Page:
SNP’s Trident hopes in tatters as UK ‘power’ gives it ‘economic leverage’ over Scotland | Politics | New


The Scottish National Party (SNP) recently renewed its commitment to get rid of the British Trident nuclear deterrent if Scotland becomes independent. The party, led by Scottish Prime Minister Nicola Sturgeon, ruled out last month that nuclear weapons remain in the country in the hypothetical scenario that it secedes from the UK. The SNP’s reaffirmation of its anti-nuclear stance came amid a report that the British government had made plans to create a British Overseas Territory to house Trident in the event of Scottish independence.

The Financial Times article, which cited important Whitehall sources, said officials had also considered the possibility of moving Trident from its current locations on the Clyde River to France or the United States.

The SNP presented the independence debate as a case of ‘when’ Scotland votes to separate from the UK rather than ‘if’.

Westminster should support referendum legislation tabled by Holyrood so Scots can vote on their future.

However, Prime Minister Boris Johnson has always signaled his opposition to holding a public vote on Scottish independence.

Now, an expert in nuclear weapons and politics has told that Westminster’s “power” gives it “economic power” over Scotland over independence and the Trident.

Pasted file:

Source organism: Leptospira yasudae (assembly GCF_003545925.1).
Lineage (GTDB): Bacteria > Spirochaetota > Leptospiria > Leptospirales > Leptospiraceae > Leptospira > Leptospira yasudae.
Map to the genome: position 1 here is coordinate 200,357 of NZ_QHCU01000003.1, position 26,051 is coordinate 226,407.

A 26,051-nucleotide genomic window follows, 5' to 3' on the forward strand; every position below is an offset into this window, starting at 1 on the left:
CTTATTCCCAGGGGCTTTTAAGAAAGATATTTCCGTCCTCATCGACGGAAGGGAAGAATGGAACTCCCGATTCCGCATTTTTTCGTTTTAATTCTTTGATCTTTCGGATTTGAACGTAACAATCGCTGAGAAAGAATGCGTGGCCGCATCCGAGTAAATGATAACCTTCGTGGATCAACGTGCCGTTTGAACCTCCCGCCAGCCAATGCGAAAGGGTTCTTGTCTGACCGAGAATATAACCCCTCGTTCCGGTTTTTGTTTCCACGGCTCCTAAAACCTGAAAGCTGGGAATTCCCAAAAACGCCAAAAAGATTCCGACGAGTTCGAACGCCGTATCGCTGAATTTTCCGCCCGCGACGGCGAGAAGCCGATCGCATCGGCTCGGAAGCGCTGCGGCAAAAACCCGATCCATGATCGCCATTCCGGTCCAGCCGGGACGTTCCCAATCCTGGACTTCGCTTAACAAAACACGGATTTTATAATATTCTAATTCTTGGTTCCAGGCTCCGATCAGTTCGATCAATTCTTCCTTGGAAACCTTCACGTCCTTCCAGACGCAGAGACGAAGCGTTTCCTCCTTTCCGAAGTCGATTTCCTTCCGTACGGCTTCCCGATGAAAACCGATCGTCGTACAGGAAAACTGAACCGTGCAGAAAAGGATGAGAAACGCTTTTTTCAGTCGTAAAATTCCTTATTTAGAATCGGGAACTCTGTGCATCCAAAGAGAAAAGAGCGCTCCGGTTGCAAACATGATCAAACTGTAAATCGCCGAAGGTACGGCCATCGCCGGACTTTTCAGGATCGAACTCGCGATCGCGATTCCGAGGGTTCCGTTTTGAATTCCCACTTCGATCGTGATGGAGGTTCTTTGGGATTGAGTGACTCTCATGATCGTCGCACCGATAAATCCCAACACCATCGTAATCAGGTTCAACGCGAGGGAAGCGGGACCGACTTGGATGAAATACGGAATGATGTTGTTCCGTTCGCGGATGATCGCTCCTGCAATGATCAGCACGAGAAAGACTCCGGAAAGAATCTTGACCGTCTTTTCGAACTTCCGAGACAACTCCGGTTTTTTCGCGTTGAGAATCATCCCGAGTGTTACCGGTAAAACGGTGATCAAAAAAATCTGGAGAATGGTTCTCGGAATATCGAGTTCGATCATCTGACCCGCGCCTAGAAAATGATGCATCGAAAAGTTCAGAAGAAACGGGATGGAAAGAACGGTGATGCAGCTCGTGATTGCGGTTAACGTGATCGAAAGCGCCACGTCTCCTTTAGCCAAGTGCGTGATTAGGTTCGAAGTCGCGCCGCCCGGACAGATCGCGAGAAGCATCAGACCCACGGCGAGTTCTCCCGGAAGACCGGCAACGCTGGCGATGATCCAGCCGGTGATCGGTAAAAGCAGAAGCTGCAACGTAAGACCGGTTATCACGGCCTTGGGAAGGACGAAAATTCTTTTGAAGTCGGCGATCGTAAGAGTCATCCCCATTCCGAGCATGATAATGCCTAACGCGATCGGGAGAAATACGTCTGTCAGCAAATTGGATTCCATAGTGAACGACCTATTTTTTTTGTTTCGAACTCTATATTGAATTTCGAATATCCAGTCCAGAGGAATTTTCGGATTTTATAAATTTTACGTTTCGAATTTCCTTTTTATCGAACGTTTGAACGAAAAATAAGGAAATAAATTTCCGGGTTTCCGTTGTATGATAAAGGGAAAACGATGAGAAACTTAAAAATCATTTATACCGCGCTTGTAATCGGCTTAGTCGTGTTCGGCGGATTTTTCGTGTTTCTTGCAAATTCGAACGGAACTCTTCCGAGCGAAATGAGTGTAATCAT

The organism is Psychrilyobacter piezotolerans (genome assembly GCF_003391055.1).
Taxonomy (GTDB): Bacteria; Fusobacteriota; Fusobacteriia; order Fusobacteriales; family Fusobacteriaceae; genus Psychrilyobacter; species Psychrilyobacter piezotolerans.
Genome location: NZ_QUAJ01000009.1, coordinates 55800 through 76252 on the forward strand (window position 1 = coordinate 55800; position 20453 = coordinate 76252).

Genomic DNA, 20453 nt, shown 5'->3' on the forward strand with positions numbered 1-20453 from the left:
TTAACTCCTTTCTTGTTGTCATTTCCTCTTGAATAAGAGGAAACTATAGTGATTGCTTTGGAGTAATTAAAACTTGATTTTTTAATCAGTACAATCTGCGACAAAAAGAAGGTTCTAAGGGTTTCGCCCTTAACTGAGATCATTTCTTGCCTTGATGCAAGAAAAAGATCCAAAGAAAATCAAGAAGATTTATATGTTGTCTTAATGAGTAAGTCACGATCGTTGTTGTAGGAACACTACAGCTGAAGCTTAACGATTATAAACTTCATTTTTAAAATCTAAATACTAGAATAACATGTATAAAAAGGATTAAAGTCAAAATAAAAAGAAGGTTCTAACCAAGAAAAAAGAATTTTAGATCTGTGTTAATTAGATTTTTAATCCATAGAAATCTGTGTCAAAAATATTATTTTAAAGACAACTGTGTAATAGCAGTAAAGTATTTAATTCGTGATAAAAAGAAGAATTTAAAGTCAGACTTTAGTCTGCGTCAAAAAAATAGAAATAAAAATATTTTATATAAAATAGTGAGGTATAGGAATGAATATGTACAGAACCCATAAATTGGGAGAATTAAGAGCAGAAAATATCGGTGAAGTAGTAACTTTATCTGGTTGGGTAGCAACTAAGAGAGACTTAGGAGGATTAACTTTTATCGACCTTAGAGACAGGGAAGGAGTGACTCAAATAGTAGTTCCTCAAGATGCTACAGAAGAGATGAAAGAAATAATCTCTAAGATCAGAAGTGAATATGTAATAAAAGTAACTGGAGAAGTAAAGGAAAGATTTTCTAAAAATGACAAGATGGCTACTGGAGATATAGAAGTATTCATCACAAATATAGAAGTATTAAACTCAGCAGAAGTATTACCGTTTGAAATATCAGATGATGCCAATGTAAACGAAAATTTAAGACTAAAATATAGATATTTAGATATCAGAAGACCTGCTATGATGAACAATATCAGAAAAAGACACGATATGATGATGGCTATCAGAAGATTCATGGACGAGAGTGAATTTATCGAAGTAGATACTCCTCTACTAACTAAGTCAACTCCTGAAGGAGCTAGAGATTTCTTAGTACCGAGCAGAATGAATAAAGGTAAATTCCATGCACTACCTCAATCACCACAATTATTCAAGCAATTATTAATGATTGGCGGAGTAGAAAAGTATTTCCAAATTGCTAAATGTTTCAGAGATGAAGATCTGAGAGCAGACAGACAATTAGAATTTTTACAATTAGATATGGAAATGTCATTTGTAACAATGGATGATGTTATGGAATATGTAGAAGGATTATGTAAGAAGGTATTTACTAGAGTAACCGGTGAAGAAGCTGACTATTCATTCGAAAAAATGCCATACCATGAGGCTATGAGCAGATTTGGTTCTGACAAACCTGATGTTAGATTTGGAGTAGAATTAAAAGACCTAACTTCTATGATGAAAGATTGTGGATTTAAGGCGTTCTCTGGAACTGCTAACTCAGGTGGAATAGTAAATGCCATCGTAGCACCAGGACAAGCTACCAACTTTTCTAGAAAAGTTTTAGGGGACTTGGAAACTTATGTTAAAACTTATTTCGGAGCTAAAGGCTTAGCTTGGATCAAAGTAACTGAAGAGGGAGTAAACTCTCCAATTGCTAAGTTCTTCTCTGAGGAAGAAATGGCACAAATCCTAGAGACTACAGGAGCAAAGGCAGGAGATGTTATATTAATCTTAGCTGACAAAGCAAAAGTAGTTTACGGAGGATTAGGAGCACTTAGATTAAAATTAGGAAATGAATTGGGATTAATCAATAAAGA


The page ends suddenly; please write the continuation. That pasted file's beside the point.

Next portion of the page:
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Dr Nick Ritchie, a senior lecturer at York University, said the SNP’s options with Trident would be based in part on “power asymmetries between an independent Scotland and the rest of the UK”.

The SNP, he said, might have to compromise on its anti-nuclear stance because of the “importance” it had placed on meeting its economic demands for an independent Scotland.

He said these include: “Continuing to use the pound sterling, a fair split of sovereign debt, a fair split of pension liabilities, support – or at least not outright obstruction by London – to l ‘entry of Scotland into a whole range of international institutions’.

He added: “There is a negotiation to be had there.

“Assuming there’s a government in London that’s as determined as the Tories are now to keep Trident, then that’s one of its main negotiating cards, I think, with a future independent Scottish government.

A so-called ‘Indyref2’ would follow Scotland’s last public vote on the issue in 2014, which saw Scots reject the split with the UK.

Dr Ritchie claimed London could also thwart Edinburgh’s attempts to hold a referendum, giving it ‘leverage‘ over the Scottish government over Trident.

He added: ‘It will depend on the economy and economic relations between an independent Scotland and the rest of the UK.

“Because, to an extent, it might be a bit of biting your nose to upset your face.”

“But I think London can make life very difficult economically if it wanted to for an independent Scotland in terms of the independence process.

“Or it could make it as smooth as possible and I think that will be the negotiating position.

“You are giving us what we want in terms of a sovereign base carved out of the newly independent Scottish territory which would have the naval base on the Clyde.

“There must be a lot of other agreements around this to make the Trident submarines actually work.”

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